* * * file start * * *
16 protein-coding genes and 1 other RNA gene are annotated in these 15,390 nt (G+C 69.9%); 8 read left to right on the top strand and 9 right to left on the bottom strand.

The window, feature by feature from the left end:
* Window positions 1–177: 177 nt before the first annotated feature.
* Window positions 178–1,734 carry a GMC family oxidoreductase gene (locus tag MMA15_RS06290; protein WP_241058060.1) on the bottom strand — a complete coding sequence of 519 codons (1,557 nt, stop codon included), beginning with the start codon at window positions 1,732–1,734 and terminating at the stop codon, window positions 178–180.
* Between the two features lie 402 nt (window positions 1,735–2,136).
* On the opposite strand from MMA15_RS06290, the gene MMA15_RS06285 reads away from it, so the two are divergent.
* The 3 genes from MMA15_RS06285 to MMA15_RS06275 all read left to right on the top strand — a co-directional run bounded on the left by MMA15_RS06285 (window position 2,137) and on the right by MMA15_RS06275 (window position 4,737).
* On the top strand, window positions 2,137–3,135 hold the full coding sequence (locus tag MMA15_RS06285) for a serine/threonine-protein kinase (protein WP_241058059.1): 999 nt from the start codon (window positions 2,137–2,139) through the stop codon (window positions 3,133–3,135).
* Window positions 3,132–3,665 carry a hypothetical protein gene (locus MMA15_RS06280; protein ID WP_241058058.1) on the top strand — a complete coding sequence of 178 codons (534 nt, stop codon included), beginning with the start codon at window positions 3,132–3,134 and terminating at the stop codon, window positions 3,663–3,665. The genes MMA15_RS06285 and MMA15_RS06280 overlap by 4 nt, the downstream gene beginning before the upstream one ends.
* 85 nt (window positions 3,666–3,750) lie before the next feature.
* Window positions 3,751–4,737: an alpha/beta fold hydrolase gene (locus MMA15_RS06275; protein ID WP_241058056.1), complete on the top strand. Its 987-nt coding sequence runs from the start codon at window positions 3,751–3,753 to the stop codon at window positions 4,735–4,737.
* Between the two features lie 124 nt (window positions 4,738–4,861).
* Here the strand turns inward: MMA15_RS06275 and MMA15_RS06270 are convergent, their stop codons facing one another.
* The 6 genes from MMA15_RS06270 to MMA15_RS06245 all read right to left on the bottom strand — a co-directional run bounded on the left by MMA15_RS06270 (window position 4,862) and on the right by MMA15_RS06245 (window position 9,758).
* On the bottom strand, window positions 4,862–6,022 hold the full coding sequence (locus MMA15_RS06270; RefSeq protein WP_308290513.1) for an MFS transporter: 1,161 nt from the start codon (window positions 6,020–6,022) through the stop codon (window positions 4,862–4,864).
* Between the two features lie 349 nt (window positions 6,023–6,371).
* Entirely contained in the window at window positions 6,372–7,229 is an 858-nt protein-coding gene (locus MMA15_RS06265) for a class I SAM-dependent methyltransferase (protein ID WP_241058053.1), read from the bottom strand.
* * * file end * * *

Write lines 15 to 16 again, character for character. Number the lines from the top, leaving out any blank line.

* On the bottom strand, window positions 4,862–6,022 hold the full coding sequence (locus MMA15_RS06270; RefSeq protein WP_308290513.1) for an MFS transporter: 1,161 nt from the start codon (window positions 6,020–6,022) through the stop codon (window positions 4,862–4,864).
* Between the two features lie 349 nt (window positions 6,023–6,371).